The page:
Covid-19: Will A $1,200.00 Stimulus Check Affect My Bankruptcy?

Covid-19 Stimulus Check

As part of the Coronavirus Aid, Relief, and Economic Security Act (“CARES” Act) which President Trump signed into law on March 27, 2020, Maryland citizens may receive a $1,200.00 check or more from the Federal government. If you are in a Chapter 7 or Chapter 13 bankruptcy, should you be worried that you will have to pay these much-needed funds to your creditors?

How the Stimulus Checks Work

There is a lot of misinformation on exactly how the stimulus checks work, and we hope to clear this up. First, if an eligible individual filed a single 2018 tax return, the individual would receive $1,200.00, and $2,400.00 if a tax return was filed jointly. Additionally, for each of any qualifying children, an amount of $500.00 per qualifying child would be sent out. For a joint return, if the adjusted gross income of the filers exceeds $150,000.00, the stimulus amount is reduced by 5% for amounts over $150,000.00. If a person filed as head of household, any amounts over $112,500.00 would be reduced by 5%, and for everyone else, any amounts over $75,000.00 would be reduced by 5%. The stimulus checks are to be sent to Americans “as rapidly as possible.”

How the CARES Act Protects Stimulus Checks in Chapter 7

The CARES Act addresses the treatment of stimulus checks in Chapter 7 bankruptcy when it comes to the Means Test. In Chapter 7, the Means Test looks at all sources of income during the six (6) months prior to the filing of the bankruptcy, and compares that amount to the median income for the household size in the State in which the bankruptcy case was filed. If the current monthly income over the past 6 months before the filing of the bankruptcy case is over the median income, a presumption of abuse of the Chapter 7 bankruptcy process arises, which either means that the debtor must file under Chapter 13 or pass the Means Test.

When it comes to the stimulus checks, the CARES Act specifically excludes these funds from the definition of “Current Monthly Income,” which means that for purposes of the Means Test, the income derived from stimulus checks is not to be considered. This applies to cases filed before, on, or after the enactment of the CARES Act on March 27, 2020.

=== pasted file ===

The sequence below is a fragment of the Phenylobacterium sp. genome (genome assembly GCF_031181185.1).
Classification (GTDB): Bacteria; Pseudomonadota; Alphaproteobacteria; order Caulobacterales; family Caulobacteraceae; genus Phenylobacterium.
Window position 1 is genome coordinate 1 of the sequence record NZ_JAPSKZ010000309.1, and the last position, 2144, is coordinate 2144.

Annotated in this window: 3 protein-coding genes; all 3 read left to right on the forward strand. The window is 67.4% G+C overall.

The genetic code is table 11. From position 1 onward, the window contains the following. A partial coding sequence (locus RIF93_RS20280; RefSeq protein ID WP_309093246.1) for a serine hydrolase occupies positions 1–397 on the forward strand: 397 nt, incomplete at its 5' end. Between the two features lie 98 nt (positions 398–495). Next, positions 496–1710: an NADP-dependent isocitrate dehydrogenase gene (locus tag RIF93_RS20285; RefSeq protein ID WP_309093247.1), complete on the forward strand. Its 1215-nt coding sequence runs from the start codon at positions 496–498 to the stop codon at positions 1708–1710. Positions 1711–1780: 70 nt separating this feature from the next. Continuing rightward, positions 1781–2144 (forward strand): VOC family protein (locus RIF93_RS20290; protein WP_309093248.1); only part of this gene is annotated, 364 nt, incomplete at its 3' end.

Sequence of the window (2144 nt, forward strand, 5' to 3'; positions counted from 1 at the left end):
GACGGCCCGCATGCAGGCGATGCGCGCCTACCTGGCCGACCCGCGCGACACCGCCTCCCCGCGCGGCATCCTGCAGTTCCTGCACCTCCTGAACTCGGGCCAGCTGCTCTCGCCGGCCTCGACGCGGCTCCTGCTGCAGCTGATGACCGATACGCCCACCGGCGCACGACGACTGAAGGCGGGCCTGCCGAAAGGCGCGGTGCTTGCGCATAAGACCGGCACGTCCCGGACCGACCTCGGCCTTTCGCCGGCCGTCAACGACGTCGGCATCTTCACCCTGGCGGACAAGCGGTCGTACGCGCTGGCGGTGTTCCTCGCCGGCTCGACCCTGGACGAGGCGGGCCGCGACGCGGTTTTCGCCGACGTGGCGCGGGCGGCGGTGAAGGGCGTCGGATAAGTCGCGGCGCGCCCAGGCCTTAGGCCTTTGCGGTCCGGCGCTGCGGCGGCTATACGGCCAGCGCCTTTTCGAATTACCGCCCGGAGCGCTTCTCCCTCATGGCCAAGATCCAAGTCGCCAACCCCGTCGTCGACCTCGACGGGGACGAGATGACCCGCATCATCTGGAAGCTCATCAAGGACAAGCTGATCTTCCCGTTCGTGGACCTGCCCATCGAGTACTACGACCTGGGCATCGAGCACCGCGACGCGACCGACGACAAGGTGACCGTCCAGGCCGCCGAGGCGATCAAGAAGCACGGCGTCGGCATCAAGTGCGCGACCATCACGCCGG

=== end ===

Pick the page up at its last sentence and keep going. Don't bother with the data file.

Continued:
The CARES Act does not address whether the stimulus check payments are considered an asset of the bankruptcy estate that must be exempted. However, because the stimulus checks will likely be used for normal household expenses such as mortgage, rent, car payments, food and housekeeping, etc., there is little likelihood that in Maryland any remaining such funds would not be able to be protected through an already existing Maryland exemption.

How the CARES Act Protects Stimulus Checks in Chapter 13

In Chapter 13 bankruptcy, the debtor proposes a 3 to 5-year payment plan to pay back some or all of the debtor’s liabilities. The Chapter 13 plan payment must include all the debtor’s “disposable income.” The CARES Act protects the stimulus funds from being included in a Chapter 13 plan payment by excluding the funds received under the CARES Act from the definition of “disposable income.” This provision also applies to cases filed before, on, or after the enactment of the CARES Act on March 27, 2020.

How the CARES Act Helps People in a Confirmed Chapter 13 Plan

If a debtor is in a confirmed Chapter 13 plan, the Court has signed an order confirming the debtor’s Chapter 13 payment plan, and the plan can only be modified as provided for in the Bankruptcy Code. What happens if a debtor’s hours are reduced at work, or if a debtor becomes unemployed as a result of COVID-19?

The CARES Act answers this question in a few ways. First, it allows a debtor to modify a confirmed Chapter 13 plan if “the debtor is experiencing or has experienced a material financial hardship due, directly or indirectly, to the coronavirus disease 2019 (COVID–19) pandemic.” This broadly drafted provision is meant to encompass many scenarios that could result in a financial hardship. The Court can approve a modified plan due to a COVID-19 financial hardship after notice and a hearing.

The CARES Act also goes a step further. Normally, a Chapter 13 payment cannot last longer than 5 years. However, the CARES Act allows a debtor in a confirmed Chapter 13 plan to modify the Chapter 13 plan to 7 years. Having an extended payment period can allow monthly payments to be reduced to alleviate some of the financial hardship caused by COVID-19.

The COVID-19 disaster continues to affect Maryland citizens, and the CARES Act provide some relief to Maryland families. If you have questions about bankruptcy as a result of the COVID-19 disaster, please call Steiner Law Group at (410) 670-7060.

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About Eric Steiner, Esquire

Mr. Steiner graduated from the University of Michigan Law School in 2006. Since then, he has focused his practice on bankruptcy, real estate, commercial and consumer collections, including representing the third largest lender in the greater Baltimore area.